Baker Ken Bellingham is standing up to political pressure and is putting back on sale cookies which read “Build the Wall.”
If you haven’t heard the story of Ken Bellingham, you can probably imagine the fallout and controversy which came with the decision to sell the pro-Trump cookies.
Now, unapologetically, he is standing up to political pressure and is reselling the cookies, the Western Journal reports.
Why? Because customers love them!
Check it out:
“The ‘phone messages saved’ has like 40-or-50 messages that I can’t even respond to from people all over the country wanting me to ship them cookies,” said Bellingham of Edmonds, Washington, according to KOMO.
After one critic’s Facebook comments launched a social media deluge of criticism aimed at him, Bellingham apologized for what he said was a joke. He said he is now “unapologizing.”
“Am I supposed to be quiet because I can’t write what I want, or I can only write what they want or makes them happy? No. That’s not how it is. They can write whatever they want on their own cookie and I can do that on mine,” he told the news station, adding that he has a First Amendment right to say what he pleased.
Bellingham said he was inspired by his daughter, who is a Trump supporter.
According to the report, the baker did get his fair share of criticisms.
Patron Ana Carrera, who is identified as a nanny, said she was offended by the cookies.
“It is very demonizing to anyone of the Spanish-speaking language or origin,” she said, per the report.
Carrera flamed the company on social media.
“One of the staff tried defending by saying it was meant as a joke. There’s nothing funny about racism or racist ideals + policies,” she said in a post.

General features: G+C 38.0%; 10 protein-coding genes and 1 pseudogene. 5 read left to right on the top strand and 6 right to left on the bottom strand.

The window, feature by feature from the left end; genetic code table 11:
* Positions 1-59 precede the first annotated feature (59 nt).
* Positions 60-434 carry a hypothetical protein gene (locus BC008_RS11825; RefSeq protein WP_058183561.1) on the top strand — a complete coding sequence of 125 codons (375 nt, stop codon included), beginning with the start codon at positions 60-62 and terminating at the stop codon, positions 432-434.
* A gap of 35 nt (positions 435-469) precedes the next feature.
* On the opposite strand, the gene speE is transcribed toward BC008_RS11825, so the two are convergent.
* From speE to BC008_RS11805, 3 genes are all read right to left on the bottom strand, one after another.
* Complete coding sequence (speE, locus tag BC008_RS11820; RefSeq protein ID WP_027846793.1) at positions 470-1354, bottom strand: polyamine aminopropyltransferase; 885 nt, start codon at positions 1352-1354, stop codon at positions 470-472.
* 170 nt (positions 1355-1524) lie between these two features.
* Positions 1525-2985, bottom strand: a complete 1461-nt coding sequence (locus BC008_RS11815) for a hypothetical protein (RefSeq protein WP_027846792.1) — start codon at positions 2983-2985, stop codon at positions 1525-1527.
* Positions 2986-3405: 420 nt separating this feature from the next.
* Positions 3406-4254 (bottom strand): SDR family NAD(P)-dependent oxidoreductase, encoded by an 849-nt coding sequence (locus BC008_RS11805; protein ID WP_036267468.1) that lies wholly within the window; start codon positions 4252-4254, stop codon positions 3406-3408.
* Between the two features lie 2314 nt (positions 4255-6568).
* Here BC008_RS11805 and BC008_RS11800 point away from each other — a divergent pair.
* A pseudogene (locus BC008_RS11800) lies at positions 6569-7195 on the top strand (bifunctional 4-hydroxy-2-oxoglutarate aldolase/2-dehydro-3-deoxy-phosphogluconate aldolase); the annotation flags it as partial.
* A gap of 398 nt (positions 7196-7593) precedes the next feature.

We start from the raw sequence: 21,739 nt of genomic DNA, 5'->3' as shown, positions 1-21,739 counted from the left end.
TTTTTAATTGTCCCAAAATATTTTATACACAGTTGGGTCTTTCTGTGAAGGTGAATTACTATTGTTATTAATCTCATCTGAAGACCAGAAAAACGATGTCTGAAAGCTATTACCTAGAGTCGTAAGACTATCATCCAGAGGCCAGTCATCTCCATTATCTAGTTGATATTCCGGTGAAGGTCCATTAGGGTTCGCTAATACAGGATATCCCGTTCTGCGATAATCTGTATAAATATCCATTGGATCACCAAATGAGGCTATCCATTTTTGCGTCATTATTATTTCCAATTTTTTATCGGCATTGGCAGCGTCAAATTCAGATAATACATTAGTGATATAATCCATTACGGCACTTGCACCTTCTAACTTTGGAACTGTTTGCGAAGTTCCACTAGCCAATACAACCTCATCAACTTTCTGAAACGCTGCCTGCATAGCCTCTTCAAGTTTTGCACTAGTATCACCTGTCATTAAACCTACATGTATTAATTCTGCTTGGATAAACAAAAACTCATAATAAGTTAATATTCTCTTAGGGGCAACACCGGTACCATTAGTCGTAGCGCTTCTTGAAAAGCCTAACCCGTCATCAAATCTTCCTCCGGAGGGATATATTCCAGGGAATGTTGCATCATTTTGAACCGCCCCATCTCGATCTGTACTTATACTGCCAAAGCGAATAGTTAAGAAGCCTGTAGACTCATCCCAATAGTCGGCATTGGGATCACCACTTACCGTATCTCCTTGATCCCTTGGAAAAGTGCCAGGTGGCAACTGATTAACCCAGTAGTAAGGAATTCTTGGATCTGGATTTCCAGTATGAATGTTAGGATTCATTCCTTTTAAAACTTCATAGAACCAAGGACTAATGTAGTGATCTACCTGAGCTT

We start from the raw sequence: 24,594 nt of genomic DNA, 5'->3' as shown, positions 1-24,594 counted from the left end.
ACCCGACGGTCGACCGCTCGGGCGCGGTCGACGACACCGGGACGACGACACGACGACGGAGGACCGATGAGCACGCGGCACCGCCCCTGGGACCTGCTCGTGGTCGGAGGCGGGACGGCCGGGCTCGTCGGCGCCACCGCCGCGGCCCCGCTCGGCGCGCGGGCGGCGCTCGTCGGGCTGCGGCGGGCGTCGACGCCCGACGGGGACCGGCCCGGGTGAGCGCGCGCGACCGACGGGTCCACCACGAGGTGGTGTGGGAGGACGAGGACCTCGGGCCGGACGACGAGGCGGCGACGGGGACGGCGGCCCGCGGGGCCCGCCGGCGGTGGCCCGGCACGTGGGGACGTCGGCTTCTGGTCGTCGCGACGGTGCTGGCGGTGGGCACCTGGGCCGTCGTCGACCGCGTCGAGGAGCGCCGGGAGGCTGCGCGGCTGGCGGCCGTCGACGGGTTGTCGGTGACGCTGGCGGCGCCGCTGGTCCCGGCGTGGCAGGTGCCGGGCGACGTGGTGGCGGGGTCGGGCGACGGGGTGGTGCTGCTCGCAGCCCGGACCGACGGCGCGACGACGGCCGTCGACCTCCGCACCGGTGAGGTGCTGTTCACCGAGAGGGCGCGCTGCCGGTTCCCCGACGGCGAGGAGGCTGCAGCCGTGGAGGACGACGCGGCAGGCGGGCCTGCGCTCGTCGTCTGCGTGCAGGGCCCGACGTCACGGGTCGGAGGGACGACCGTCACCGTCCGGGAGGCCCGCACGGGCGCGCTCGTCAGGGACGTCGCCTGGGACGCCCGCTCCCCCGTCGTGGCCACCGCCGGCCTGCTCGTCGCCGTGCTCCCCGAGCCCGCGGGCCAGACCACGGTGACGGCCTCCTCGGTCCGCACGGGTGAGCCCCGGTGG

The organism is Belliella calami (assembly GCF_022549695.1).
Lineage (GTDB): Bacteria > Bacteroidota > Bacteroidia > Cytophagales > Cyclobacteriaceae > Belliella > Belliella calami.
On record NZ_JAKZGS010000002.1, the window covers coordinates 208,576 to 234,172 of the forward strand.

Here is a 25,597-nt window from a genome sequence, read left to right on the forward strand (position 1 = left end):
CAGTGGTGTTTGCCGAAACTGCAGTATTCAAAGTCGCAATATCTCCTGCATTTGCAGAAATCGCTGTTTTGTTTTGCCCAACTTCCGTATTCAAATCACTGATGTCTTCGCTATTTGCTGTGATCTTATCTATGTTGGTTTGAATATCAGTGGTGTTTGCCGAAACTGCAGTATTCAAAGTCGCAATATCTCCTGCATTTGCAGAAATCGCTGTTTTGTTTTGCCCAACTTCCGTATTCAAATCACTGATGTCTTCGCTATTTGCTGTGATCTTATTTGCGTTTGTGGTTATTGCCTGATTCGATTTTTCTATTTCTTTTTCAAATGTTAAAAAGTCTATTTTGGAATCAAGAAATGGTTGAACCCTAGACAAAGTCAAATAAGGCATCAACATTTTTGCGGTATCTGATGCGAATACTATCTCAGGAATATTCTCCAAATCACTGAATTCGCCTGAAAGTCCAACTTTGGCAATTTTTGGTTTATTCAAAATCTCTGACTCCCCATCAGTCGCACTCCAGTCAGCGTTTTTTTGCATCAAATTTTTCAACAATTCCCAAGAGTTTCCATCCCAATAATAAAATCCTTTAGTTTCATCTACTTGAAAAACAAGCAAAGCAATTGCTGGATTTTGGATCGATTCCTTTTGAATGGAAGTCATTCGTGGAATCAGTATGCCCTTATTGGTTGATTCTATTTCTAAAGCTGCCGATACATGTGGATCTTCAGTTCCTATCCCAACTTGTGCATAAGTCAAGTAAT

Bellingham responded, via the Western Journal:
Note: The author of this article has included commentary that expresses an opinion and analysis of the facts.
“My cookie has been weaponized,” he said.
And his character has been trashed.
“They called me a racist. They don’t even know me. I take trips to Mexico twice a year on a mission with my church. We go to an orphanage in Tijuana. We do work for them. We play with the kids. One of the days we go out into the little villages and pick up their garbage … I know firsthand what it’s like down there,” he told the Daily Herald.
“I’m angry that people are angry. It wasn’t a big deal. They made it a big deal. I’m not a very politically minded person … I support secure borders,” he said, adding that he’s ambivalent on the issue of a wall.
“The story started with a cookie about a wall and now it’s about my First Amendment rights,” Bellingham said, adding, “They’re called conversation hearts. Aren’t they supposed to start a conversation?”